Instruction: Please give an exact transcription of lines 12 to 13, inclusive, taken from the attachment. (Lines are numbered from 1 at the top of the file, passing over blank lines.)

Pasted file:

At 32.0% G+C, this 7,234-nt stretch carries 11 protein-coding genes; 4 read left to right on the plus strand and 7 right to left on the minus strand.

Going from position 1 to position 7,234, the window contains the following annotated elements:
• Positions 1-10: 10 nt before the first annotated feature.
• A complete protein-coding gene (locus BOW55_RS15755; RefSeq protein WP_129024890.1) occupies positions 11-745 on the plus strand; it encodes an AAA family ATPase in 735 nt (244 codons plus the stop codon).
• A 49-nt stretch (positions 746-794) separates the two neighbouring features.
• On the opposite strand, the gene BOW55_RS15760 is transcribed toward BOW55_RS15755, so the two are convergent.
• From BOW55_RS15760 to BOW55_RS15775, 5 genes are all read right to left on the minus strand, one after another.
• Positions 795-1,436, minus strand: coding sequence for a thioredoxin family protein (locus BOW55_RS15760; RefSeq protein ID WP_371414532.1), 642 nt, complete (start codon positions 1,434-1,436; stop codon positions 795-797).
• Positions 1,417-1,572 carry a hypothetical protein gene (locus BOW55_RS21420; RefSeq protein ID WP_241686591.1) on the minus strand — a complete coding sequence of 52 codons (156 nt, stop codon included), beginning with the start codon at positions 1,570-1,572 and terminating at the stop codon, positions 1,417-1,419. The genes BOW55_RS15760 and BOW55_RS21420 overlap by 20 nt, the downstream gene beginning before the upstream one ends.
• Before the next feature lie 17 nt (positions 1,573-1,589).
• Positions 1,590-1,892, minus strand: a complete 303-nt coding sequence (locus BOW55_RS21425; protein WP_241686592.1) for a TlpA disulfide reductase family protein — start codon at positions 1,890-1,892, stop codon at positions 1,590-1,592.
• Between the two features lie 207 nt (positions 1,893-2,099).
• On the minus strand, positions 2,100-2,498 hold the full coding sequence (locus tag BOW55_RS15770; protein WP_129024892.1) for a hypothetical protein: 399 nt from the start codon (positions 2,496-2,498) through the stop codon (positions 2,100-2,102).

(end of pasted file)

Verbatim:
• Between the two features lie 207 nt (positions 1,893-2,099).
• On the minus strand, positions 2,100-2,498 hold the full coding sequence (locus tag BOW55_RS15770; protein WP_129024892.1) for a hypothetical protein: 399 nt from the start codon (positions 2,496-2,498) through the stop codon (positions 2,100-2,102).